When you’re working on a thesis, dissertation, or any research paper, the research question is a crucial part. It’s a challenge to squeeze all the important aspects or topics of study into a single question. That’s why the research question often evolves and gets fine-tuned during the entire research journey. In this guide, we’ll walk you through the process of creating a top-notch research question. We’ll also provide research question examples to help you understand better.
The research question serves as the foundation of your entire study. It’s like the main puzzle piece that ties everything together. As you delve into your research, you might find the need to tweak and adjust the question to better capture the essence of what you’re investigating.
By the end of this article, with the help of the examples provided, you’ll have a clearer understanding of how to formulate an effective research question that aligns with your study’s goals and objectives. Let’s look into the key aspects of crafting a research question that will guide your exploration and analysis.
Examples of Research Questions and Their Importance in a Study
Research questions play a crucial role in any research study. They outline the subjects and problems under discussion, shaping a systematic research process. Essentially, the purpose of a study is to address the specific research question it poses.
The research question not only guides the study but also influences other essential components like the methodology and hypotheses. By formulating a clear research question, researchers can determine the appropriate approach and methods to gather and analyze data.
There are three main types of research questions:
- Qualitative Research Questions: These focus on exploring and understanding complex phenomena, often involving subjective experiences and opinions.
- Quantitative Research Questions: These are designed to gather numerical data and seek to establish relationships or patterns through statistical analysis.
- Mixed-Methods Research Questions: Combining aspects of both qualitative and quantitative approaches, these questions provide a comprehensive understanding of the research problem.
In general, research questions serve as the compass that guides the entire research journey, shaping the direction of inquiry and paving the way for meaningful discoveries.
Various Research Question Examples and Categories
In research, the questions you ask depend on how you plan to conduct your study. The methods you choose guide the formulation of your research questions. Let’s explore different types of research question examples for each category:
Qualitative Research Questions: Understanding Experiences
Qualitative research seeks to understand experiences, perspectives, and social phenomena. It involves exploring the depth of human interactions and the meaning individuals ascribe to those interactions. Here are a couple of examples:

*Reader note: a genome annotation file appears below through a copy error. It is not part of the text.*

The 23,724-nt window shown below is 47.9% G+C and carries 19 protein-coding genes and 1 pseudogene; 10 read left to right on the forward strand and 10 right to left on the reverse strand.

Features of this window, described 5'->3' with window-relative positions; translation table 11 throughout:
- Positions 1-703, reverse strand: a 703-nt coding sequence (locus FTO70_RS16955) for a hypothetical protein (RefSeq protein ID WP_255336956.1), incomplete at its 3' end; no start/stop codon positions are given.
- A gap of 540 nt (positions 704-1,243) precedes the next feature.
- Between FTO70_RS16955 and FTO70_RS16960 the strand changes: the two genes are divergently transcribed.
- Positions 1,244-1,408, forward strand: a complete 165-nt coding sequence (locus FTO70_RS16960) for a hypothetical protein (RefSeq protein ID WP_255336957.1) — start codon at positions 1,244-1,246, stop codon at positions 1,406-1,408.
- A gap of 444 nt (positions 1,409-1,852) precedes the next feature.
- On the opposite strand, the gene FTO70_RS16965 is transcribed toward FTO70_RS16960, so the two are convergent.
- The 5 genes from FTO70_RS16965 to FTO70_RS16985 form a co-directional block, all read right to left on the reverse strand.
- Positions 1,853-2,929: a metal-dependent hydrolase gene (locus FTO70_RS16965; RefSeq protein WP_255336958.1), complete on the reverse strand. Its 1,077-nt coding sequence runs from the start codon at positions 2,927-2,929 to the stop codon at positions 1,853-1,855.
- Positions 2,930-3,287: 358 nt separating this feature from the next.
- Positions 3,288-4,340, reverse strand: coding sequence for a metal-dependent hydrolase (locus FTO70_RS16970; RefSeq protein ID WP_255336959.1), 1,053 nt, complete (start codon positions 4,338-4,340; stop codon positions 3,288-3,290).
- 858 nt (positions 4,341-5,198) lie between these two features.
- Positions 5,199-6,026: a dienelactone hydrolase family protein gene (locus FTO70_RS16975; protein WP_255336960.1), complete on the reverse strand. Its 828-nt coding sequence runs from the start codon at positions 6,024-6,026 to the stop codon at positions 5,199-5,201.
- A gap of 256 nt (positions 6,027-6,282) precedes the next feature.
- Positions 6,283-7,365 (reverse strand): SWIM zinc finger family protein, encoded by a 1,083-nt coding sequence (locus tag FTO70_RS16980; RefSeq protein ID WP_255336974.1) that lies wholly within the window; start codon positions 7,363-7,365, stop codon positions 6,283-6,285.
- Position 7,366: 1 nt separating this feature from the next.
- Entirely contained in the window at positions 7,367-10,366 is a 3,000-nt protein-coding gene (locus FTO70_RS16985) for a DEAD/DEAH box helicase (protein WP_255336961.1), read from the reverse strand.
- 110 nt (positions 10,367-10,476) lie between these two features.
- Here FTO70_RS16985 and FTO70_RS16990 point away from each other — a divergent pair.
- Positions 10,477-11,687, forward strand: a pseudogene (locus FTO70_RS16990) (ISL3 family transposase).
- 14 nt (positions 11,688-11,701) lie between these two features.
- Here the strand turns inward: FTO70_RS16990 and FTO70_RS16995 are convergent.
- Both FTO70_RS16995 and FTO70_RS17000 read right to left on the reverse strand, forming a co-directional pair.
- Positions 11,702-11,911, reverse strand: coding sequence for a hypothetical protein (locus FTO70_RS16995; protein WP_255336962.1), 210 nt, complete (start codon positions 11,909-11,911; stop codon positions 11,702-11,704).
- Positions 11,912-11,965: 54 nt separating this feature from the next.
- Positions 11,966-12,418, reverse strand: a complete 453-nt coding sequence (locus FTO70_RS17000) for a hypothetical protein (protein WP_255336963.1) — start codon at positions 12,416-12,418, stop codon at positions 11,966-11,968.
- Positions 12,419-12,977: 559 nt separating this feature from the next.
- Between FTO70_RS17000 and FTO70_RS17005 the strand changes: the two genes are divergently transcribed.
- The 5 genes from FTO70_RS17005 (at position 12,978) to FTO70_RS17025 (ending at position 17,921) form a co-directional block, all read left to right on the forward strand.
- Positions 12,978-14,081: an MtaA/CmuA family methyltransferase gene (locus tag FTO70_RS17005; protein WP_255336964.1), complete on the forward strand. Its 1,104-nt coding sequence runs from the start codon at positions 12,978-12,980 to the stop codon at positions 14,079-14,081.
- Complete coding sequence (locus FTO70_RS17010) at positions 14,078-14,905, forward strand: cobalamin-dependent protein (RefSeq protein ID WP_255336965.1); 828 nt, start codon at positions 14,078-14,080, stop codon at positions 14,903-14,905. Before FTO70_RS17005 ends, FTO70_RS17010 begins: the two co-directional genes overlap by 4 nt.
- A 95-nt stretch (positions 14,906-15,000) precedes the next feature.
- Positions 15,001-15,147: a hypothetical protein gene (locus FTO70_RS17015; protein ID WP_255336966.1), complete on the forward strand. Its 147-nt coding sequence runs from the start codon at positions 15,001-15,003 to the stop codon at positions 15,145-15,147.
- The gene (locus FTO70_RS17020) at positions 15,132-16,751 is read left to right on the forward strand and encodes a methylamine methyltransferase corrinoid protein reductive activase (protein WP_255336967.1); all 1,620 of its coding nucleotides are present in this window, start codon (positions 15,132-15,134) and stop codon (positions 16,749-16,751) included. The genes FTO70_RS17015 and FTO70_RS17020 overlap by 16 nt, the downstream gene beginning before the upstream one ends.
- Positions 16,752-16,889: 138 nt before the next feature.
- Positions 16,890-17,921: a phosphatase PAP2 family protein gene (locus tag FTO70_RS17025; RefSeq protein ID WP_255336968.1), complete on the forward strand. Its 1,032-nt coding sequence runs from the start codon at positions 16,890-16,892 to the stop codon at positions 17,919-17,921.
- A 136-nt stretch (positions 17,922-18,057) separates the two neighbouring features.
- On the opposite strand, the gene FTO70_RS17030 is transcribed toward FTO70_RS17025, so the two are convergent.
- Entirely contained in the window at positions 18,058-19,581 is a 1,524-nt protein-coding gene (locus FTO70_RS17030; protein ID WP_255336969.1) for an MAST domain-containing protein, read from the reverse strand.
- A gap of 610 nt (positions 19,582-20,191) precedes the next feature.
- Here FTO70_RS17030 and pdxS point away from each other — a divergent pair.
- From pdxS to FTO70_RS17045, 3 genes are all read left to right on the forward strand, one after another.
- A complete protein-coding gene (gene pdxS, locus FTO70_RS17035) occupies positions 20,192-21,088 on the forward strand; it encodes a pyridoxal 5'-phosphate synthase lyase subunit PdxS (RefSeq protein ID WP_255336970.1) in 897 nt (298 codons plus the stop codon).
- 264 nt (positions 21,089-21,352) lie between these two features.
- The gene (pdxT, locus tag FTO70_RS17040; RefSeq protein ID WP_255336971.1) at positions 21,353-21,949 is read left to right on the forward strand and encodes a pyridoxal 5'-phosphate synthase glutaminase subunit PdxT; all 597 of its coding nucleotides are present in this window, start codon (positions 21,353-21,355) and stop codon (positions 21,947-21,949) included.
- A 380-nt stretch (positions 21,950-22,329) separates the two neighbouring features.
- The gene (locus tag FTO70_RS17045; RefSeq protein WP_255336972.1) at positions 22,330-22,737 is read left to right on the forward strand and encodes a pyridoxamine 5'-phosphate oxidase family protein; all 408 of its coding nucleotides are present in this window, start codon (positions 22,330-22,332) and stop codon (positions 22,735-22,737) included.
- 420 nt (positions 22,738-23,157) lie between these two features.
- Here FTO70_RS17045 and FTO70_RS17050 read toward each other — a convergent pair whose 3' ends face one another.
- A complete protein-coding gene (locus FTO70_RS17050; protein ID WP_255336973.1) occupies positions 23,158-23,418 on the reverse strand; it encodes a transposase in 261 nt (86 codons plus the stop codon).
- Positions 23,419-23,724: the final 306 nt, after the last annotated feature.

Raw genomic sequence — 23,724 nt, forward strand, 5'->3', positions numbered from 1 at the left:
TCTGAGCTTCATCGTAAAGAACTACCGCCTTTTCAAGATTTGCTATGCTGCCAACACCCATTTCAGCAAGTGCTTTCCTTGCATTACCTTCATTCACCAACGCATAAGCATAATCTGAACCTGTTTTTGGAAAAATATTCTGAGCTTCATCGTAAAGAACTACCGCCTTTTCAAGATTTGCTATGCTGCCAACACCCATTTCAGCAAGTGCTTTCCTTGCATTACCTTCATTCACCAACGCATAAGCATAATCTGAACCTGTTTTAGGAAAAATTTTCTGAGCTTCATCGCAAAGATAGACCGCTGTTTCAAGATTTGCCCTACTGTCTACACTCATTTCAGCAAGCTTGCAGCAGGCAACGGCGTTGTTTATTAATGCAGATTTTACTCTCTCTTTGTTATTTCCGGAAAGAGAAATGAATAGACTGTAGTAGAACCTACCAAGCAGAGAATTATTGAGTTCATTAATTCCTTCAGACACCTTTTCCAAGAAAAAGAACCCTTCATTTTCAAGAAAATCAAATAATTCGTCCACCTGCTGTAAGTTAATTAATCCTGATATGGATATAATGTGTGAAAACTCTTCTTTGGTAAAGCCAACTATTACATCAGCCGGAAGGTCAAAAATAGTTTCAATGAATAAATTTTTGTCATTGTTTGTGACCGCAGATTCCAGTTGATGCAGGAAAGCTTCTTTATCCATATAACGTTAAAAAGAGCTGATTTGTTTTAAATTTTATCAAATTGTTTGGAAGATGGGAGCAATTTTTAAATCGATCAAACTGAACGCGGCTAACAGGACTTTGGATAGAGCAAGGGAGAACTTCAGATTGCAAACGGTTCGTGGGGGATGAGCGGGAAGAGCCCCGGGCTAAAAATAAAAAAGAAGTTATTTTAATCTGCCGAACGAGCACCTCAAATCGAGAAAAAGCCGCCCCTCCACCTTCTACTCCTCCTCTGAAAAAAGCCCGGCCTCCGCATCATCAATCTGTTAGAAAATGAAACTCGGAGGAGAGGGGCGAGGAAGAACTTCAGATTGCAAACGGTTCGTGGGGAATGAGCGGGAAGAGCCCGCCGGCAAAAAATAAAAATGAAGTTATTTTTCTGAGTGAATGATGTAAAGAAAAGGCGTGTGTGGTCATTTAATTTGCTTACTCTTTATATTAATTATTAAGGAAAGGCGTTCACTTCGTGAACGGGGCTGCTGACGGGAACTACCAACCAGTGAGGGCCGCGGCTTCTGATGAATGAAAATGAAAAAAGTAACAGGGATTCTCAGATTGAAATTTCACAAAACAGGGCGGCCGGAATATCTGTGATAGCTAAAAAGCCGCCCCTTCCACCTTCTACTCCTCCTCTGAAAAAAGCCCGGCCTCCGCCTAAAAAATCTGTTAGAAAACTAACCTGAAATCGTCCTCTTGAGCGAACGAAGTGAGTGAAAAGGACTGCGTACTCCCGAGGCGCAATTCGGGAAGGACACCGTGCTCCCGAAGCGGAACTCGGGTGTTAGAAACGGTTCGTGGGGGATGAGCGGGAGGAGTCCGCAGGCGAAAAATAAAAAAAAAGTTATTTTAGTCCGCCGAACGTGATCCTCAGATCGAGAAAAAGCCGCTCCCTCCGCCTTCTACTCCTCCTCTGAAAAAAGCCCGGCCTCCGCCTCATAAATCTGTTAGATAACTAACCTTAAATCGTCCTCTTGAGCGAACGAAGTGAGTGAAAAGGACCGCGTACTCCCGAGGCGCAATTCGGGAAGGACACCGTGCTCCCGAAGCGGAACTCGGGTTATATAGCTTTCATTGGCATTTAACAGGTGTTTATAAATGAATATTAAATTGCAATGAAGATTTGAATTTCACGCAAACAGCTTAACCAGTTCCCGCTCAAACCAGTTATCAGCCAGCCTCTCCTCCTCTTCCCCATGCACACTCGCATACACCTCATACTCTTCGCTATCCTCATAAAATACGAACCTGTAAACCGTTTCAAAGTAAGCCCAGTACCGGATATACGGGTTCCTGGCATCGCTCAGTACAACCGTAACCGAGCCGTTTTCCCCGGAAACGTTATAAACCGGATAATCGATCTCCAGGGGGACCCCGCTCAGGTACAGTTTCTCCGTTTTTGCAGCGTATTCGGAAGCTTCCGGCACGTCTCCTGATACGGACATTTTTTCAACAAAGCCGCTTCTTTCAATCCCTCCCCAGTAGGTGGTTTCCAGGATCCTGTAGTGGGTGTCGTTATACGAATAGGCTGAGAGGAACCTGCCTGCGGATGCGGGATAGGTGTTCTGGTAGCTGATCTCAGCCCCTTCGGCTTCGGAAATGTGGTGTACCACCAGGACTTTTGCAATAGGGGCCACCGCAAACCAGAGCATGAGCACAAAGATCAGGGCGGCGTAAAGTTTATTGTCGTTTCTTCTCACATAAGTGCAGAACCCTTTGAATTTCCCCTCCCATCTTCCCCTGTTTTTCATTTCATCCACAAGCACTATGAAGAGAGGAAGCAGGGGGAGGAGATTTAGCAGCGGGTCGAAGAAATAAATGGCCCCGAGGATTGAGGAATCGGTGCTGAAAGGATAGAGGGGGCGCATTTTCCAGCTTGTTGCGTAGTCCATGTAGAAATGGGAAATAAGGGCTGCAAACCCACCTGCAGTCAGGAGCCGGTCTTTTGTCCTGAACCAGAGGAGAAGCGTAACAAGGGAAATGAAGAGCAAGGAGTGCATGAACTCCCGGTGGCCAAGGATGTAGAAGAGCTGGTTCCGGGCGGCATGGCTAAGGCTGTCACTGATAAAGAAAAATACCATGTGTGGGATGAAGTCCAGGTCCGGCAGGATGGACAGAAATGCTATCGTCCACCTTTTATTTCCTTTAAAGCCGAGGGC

- What are the experiences of caretakers interacting with autistic children in their workplace?
- This question delves into the daily experiences of individuals who care for autistic children, aiming to uncover the challenges, joys, and unique aspects of their interactions.
- What are the viewpoints of student workers at government facilities?
- This question focuses on understanding the perspectives of student workers in government facilities, providing insights into their roles, challenges, and opinions regarding their work environment.
Quantitative Research Questions: Examining Numbers and Trends
Quantitative research involves the collection and analysis of numerical data. It aims to identify patterns, relationships, and trends within a given population. Here are examples of quantitative research questions:
- What were the voting rates in the 2016 US presidential election compared to the one preceding it?
- This question seeks to quantify the voting behaviour of the population during the specified elections, providing numerical data to compare and analyze voting trends.
- What is the demographic profile of Japan in 2023 compared to 2013?
- This question involves collecting statistical data to understand the changes in Japan’s demographic composition over a ten-year period, offering insights into population shifts.
Mixed-Method Research Questions: Blending Insights from Both Worlds
Mixed-method research combines elements of both qualitative and quantitative approaches to provide a comprehensive understanding of a research question. Here’s an example:
- What was the birth rate in China in 2022, and how does it impact the ecosystem?
- This mixed-method question combines numerical data (birth rate) with qualitative exploration to understand the ecological implications of population growth. It allows for a multifaceted analysis that goes beyond numbers.
Also Read: Observational Research Examples
The FINER Criteria Explained
To assess the quality of a research question, the FINER criteria model comes into play. Comprising five key components, this model provides a systematic approach to evaluating the worthiness of a research question.
Feasibility: Making Research Realistic and Attainable
The first component of the FINER criteria is “Feasible.” It emphasizes the importance of ensuring that the research question is realistic and attainable. Before diving into a research endeavour, it is essential to evaluate whether the issues at hand can be feasibly investigated. This involves considering whether the researcher has the capability to collect the necessary data for the research and possesses the requisite skills and resources to do so.